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Journal: Golden Horde Review (Vol.5, No. 3)

Publication Date:

Authors : ;

Page : 600-611

Keywords : Kazan khanate; elite; military-and-service strata; Tatars; Mordovians; Cheremisses; number of population;

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Research objective: Analysis of the phrase otetskie deti (“father's sons”) in the Register Book of the Lithuanian metrics (Lithuanian Metrica) as designations of the military service class of the Kazan khanate. Research materials: The 7th Register Book of the Lithuanian Metrica, Russian chronicles, the chronicles of Kïrïmi and Ötemish-Hajji, the works of S. Herberstein, A. Kurbsky, Maciej of Miechów, Mahmud al-Kashgari, A. Olearius. Results and novelty of the research: The 7th Register Book of the Lithuanian Metrics contains a translation of a message from the Crimean khan, Muhammad Giray, to the Polish King and Lithuanian Grand Duke Sigizmund I. In this letter, there is a reiteration of the requests of the inhabitants of the Kazan Khanate addressed to Muhammad Giray to send them one of his relatives to reign over them. The Kazanians wrote that they had twenty thousand otetskie deti (“father's sons”) and countless Mordovians and Cheremisses, all of whom were ready to submit (to be “slaves”) to the ruler of the Crimea. The author of the article seeks the meaning of this term and looks for a putative Turkic equivalent to the exp­ression otetskie deti as well as the reasons for the presence of the Mordovians and Cheremisses in this document. The word “otetskii” (paternal) had a wide range of usages in the Russian language of the 16th century – in the State of Muscovy and the Grand Duchy of Lithuania. One of its meanings was “belonging to an ancient, noble family”. The instances quoted by the author show a socio-cultural universality, which combined paternity, noble origin and elite status in a single notion. The author hypothesizes that the phrase “otetskie deti” in the Russian translation could replace the concept of “Tatars” in its social meaning, as a symbol of the military strata of the population of the Kazan khanate. Mention of the Mordovians and the Cheremisses in the Kazan message reflected the positive image of these peoples – namely, their high military reputation in neighboring countries. The Kazanians' assurances to be ready to put two tumens of elite troops and crowded militia at the disposal of Crimea served as one of the stimuli for Muhammad Giray to assent to their request by dispatching Prince Giray to Kazan.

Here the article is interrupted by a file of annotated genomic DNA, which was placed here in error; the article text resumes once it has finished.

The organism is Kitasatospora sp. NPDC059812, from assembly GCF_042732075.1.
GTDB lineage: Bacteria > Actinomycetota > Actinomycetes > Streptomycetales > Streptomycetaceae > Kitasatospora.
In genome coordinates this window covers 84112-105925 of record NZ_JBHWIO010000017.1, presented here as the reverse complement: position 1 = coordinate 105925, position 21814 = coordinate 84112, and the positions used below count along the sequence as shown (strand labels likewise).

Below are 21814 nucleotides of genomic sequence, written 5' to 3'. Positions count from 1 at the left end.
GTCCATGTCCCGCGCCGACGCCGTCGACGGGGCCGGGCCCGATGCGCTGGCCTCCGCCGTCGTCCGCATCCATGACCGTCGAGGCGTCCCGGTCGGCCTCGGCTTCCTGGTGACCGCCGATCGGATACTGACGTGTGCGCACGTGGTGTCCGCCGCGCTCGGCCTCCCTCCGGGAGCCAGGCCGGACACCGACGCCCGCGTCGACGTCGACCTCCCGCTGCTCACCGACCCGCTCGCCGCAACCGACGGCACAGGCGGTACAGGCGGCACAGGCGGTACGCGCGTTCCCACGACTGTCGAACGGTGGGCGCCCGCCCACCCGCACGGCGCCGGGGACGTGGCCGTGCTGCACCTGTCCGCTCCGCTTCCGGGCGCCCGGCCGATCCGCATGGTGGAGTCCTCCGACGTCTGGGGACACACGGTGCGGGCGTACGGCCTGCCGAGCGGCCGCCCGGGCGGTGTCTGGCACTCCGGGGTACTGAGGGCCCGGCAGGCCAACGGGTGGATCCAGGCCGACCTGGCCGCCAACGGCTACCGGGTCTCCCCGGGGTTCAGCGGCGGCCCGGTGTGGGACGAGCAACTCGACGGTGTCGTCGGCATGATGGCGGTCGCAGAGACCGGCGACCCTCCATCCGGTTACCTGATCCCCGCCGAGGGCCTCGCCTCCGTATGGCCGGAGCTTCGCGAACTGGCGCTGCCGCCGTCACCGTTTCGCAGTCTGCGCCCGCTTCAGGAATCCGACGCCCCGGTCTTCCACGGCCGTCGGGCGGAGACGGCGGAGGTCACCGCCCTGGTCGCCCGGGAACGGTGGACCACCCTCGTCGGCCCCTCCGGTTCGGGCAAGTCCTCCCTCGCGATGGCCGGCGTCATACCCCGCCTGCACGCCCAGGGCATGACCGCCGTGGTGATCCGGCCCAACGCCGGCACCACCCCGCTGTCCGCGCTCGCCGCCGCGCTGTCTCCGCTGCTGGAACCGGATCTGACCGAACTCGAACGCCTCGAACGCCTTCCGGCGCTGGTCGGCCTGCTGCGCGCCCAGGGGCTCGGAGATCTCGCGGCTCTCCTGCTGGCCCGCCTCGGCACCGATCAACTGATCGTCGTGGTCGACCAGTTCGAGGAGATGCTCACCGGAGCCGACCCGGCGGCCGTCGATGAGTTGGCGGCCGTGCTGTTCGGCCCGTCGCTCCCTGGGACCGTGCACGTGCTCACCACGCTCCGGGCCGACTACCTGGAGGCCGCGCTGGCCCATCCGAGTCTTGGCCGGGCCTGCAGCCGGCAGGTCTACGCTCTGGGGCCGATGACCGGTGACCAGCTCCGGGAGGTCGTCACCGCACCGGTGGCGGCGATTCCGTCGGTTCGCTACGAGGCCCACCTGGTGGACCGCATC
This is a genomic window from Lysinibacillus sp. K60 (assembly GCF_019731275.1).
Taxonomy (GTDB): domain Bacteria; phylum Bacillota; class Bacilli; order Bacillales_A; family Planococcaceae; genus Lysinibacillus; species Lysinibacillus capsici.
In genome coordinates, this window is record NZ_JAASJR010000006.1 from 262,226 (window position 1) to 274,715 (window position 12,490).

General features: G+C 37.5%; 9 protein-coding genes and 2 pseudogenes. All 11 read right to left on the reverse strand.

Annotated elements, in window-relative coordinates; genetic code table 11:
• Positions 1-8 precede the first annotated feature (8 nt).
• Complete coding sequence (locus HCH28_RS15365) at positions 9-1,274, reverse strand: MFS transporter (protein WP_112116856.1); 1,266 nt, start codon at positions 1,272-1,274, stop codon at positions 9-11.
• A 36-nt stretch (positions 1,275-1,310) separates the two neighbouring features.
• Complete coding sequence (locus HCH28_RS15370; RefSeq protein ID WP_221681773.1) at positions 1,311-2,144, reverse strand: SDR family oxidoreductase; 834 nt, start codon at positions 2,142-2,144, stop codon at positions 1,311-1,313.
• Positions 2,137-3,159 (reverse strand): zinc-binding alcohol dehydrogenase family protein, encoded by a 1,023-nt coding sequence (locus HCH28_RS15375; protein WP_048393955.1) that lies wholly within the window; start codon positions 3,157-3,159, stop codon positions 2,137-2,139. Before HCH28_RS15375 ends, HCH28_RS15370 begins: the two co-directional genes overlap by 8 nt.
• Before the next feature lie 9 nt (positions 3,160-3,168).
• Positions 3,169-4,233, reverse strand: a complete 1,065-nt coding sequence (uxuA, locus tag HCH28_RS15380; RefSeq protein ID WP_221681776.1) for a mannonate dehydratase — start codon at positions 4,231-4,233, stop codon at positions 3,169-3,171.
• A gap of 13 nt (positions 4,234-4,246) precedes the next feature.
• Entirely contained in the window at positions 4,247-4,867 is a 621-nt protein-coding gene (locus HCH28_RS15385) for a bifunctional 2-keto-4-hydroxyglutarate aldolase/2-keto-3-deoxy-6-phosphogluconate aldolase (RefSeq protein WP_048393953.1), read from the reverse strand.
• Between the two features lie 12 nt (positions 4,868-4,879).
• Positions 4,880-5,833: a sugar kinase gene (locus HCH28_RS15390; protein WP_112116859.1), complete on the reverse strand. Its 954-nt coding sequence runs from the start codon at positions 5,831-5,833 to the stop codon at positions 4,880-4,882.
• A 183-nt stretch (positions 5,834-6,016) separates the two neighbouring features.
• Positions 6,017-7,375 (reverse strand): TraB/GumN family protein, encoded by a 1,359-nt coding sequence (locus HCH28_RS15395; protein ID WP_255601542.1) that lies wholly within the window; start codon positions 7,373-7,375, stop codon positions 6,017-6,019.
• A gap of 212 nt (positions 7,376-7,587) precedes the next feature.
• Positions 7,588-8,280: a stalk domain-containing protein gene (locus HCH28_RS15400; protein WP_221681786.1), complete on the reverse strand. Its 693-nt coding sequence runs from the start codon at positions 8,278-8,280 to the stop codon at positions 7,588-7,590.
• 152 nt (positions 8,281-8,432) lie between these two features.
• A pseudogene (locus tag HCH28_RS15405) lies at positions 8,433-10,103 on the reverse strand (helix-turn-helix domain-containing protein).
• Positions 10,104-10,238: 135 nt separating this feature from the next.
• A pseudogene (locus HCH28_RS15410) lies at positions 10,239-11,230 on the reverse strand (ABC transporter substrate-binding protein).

Last modified: 2018-01-30 17:55:37